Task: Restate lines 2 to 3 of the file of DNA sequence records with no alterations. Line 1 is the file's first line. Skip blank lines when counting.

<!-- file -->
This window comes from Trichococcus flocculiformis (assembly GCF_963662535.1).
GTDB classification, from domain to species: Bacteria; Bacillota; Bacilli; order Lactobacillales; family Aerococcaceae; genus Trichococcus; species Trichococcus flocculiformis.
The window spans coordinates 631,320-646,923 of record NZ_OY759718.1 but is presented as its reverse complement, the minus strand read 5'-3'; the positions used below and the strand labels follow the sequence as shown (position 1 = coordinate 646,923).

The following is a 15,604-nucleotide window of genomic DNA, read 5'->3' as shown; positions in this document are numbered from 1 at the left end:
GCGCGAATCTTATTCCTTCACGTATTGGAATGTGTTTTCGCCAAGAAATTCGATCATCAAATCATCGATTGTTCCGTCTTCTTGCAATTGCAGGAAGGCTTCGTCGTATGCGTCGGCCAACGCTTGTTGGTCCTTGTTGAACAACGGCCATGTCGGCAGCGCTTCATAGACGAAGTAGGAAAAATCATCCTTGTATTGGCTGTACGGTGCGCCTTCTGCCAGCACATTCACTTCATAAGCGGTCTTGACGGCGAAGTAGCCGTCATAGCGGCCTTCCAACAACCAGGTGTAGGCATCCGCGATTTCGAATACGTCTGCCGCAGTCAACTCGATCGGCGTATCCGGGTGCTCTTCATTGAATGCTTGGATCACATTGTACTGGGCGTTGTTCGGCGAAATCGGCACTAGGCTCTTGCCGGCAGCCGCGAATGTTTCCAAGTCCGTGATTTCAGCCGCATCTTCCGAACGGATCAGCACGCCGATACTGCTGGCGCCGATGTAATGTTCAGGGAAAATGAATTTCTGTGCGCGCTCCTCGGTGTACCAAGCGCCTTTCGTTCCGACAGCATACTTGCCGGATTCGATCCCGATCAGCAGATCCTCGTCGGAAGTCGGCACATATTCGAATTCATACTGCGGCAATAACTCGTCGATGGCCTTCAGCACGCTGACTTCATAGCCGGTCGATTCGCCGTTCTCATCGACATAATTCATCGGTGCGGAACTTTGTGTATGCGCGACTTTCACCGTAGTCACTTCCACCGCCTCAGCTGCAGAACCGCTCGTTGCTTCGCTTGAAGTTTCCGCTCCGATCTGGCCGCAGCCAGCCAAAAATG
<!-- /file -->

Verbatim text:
GTDB classification, from domain to species: Bacteria; Bacillota; Bacilli; order Lactobacillales; family Aerococcaceae; genus Trichococcus; species Trichococcus flocculiformis.
The window spans coordinates 631,320-646,923 of record NZ_OY759718.1 but is presented as its reverse complement, the minus strand read 5'-3'; the positions used below and the strand labels follow the sequence as shown (position 1 = coordinate 646,923).